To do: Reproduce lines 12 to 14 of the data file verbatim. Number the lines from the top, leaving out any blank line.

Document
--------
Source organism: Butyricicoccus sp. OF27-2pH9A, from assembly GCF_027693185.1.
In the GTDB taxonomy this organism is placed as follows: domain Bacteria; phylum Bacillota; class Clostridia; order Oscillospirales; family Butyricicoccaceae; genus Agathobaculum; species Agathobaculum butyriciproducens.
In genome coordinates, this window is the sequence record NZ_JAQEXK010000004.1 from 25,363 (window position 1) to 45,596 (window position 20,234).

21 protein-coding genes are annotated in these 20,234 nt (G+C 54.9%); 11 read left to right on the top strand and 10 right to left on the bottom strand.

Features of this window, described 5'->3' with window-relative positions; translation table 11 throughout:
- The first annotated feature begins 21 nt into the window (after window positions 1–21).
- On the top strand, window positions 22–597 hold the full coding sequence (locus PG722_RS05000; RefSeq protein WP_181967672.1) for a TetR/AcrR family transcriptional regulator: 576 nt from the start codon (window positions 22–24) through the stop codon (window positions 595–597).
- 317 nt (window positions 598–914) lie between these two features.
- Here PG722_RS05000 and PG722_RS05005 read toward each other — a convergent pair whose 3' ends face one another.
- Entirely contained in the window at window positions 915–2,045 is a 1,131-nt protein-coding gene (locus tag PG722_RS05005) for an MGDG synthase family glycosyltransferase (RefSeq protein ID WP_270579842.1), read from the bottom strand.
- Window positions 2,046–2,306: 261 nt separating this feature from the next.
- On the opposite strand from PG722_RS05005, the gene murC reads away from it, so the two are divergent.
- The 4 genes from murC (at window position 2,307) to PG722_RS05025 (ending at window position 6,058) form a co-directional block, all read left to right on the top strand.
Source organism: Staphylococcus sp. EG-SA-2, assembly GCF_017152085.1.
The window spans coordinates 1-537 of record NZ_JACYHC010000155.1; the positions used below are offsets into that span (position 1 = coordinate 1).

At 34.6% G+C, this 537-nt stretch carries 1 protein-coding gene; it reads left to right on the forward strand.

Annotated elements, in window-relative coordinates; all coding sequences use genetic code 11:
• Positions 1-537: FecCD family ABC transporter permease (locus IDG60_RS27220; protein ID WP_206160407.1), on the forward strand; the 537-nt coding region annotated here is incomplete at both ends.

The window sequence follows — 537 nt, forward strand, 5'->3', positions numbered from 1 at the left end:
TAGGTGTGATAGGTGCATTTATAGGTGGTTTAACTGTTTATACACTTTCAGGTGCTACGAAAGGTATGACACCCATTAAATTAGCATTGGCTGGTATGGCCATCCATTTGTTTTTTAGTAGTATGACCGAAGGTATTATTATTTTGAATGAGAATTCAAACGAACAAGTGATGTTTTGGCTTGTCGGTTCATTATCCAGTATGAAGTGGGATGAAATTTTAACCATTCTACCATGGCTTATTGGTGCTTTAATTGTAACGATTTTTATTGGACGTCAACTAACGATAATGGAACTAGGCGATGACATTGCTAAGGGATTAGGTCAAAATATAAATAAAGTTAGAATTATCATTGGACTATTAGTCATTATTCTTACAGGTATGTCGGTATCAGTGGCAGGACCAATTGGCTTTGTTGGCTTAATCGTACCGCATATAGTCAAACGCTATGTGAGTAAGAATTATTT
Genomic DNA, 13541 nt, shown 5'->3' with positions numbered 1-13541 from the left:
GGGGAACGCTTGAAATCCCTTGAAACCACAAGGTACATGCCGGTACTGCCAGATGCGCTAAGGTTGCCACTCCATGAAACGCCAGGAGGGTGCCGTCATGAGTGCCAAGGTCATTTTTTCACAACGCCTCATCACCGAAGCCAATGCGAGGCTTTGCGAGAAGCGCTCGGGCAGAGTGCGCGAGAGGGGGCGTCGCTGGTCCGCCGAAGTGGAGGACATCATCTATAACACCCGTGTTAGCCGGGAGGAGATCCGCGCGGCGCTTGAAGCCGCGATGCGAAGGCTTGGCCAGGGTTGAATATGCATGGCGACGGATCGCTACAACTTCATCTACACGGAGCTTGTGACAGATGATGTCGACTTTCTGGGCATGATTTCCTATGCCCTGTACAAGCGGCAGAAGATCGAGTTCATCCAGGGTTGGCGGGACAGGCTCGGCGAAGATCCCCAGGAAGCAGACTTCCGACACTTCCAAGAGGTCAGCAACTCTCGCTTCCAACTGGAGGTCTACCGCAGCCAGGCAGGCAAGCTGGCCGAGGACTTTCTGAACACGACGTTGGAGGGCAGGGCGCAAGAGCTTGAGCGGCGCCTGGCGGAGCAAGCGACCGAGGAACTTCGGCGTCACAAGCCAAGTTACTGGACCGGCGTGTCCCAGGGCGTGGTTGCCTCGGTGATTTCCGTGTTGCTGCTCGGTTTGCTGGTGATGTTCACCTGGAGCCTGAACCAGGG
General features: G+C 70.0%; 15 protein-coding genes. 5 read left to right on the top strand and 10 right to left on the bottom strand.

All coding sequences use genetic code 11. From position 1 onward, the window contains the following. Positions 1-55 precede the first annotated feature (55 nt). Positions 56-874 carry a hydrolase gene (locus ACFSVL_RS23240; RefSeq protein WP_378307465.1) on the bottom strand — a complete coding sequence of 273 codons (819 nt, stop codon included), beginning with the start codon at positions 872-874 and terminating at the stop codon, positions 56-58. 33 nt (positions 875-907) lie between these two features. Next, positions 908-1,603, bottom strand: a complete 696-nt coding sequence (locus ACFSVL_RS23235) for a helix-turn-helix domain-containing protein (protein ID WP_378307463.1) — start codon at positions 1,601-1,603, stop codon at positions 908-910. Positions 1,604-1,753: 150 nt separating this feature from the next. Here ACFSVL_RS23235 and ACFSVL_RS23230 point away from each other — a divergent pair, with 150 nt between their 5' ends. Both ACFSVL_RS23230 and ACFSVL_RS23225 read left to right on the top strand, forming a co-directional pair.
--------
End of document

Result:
- On the opposite strand from PG722_RS05005, the gene murC reads away from it, so the two are divergent.
- The 4 genes from murC (at window position 2,307) to PG722_RS05025 (ending at window position 6,058) form a co-directional block, all read left to right on the top strand.
Source organism: Staphylococcus sp. EG-SA-2, assembly GCF_017152085.1.